Maybe the author thinks Obama owes the journalists something for going in the tank for him? If so, why bother with the rigmarole of setting up a federal program? Why not just divvy up the $30 million he has left in campaign kitty? After all, the journo's could be construed as working for his campaign anyway.

The author mentions a few notables who emerged from the FWP to go on to great careers. Bellows, Terkel, Cheevers, Steinbeck are some of the greats who drew a federal paycheck during the depression.

But considering the number of hacks who also took part, the program was a waste. The projects the author mentions that writers had a hand in - like the oral history of slaves - had been underway since the Smithsonian began to record these histories in the early part of the century. The idea that they would not have been completed without the writers is a dubious claim .

The fact that 14,000 journalists are out of work is sad. The idea that the federal government should employ them is wacky. Chances are, those jobs are gone for good and that any "Federal Writers Program" will be a permanent opportunity for those not good enough to work in the private sector to leech off the taxpayer. Not everyone has the talent to be a working writer. With a FWP, that will no longer be the case.





Sometime soon, we should expect to see ice cream truck vendors lining up for a federal bailout. After all, it's winter and the economy has hit them pretty hard too. Besides, think of the kids.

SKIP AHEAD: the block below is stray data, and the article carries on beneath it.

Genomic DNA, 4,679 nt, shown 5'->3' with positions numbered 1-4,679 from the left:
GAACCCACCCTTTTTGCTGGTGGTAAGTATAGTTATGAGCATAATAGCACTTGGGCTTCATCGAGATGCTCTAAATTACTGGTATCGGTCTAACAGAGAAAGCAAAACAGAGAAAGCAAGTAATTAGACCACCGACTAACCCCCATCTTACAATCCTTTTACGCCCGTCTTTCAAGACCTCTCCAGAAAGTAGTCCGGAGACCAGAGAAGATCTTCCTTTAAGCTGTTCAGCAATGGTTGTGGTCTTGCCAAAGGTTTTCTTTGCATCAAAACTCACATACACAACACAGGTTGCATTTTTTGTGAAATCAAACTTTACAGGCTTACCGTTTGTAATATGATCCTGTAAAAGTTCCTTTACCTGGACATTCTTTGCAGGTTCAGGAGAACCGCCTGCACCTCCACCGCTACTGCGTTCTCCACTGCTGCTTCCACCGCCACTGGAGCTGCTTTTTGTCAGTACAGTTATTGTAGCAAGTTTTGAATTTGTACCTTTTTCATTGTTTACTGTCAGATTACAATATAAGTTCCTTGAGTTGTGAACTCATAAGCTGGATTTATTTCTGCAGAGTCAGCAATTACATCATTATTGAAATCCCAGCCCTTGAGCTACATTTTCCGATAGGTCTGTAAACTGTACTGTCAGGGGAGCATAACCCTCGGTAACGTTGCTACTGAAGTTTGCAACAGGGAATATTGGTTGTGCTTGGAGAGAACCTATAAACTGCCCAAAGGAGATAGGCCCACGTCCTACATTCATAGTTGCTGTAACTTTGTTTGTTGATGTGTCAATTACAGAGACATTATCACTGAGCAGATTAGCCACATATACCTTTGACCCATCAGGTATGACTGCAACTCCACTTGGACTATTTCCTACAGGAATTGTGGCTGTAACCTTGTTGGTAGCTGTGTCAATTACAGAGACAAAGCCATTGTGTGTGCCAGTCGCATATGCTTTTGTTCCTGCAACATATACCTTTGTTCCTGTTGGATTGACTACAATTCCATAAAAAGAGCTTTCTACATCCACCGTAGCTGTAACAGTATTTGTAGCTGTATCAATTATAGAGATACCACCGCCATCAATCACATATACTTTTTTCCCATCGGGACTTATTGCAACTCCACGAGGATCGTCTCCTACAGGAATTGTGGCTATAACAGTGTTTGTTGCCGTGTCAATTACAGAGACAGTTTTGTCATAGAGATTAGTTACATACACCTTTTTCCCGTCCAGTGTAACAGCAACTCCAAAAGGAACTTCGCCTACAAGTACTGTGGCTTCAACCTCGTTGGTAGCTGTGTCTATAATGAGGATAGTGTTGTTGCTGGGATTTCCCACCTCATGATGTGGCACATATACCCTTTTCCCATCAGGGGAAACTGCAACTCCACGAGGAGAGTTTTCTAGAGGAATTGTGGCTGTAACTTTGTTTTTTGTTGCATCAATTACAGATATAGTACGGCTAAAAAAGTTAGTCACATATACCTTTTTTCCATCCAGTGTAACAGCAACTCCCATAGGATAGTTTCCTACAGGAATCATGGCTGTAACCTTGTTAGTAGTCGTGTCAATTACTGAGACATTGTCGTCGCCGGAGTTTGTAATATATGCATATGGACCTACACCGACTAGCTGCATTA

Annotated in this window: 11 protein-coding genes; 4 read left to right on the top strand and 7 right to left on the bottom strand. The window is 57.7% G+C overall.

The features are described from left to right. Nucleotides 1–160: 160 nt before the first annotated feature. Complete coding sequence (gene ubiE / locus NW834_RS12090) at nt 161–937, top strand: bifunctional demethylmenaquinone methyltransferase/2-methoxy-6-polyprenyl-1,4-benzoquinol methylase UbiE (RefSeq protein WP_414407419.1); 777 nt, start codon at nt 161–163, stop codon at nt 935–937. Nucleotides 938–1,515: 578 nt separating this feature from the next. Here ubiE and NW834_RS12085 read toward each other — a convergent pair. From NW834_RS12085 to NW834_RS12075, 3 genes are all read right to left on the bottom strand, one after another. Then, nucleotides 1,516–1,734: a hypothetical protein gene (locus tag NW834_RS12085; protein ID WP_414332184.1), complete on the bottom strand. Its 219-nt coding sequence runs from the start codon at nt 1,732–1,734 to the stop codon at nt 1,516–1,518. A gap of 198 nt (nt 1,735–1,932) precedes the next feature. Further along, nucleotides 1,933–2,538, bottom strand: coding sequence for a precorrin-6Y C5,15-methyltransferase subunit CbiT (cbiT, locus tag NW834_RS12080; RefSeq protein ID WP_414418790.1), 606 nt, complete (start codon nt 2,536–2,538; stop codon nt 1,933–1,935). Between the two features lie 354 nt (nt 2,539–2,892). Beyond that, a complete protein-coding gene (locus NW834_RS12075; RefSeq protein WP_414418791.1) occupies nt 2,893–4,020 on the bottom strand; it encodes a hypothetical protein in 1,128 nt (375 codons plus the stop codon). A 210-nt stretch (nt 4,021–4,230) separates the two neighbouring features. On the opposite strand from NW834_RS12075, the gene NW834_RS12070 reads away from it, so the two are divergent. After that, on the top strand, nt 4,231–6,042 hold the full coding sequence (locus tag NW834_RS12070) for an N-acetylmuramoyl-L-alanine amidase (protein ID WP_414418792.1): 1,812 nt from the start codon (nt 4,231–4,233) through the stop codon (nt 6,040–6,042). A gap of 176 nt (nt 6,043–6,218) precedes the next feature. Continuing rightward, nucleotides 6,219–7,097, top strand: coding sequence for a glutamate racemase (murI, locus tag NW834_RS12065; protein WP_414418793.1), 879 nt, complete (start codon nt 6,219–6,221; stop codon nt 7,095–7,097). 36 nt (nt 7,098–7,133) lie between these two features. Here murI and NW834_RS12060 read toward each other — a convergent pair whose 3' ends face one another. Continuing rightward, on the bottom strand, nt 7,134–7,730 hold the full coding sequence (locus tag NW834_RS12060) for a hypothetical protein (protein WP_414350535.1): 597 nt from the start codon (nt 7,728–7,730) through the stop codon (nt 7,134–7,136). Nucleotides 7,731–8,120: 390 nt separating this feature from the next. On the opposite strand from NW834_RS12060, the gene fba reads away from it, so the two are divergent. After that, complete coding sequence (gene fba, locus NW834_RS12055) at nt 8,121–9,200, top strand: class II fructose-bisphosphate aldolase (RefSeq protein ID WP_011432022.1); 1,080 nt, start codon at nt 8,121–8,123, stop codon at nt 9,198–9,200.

I had this thought after reading this plea in The New Republic for Obama to revive the Federal Writers Project - a New Deal-era make work program for writers.

America's newspaper industry has been imploding in the last few years, a development that predates the Wall Street collapse but has been hugely accelerated by the economic meltdown, forcing thousands of journalists onto the street. Hundreds more have now joined them from retrenching magazines and faltering websites, bringing the year-to-date total to 14,683 according to the tracking website Paper Cuts. Hundreds more have now joined them from retrenching magazines and faltering websites. Every day the journalism clearinghouse Romenesko links to stories of layoffs and downsizing--Gannett has been cutting 2,000 jobs across the chain, and Newsday has just announced another five percent in the last week alone. Any federal effort to put back to work the hundreds of thousands thrown out of work in the nation's hard-hit industrial, construction, airline, and financial sectors should consider displaced news media workers--including those newly laid off from the publishing industry--as well.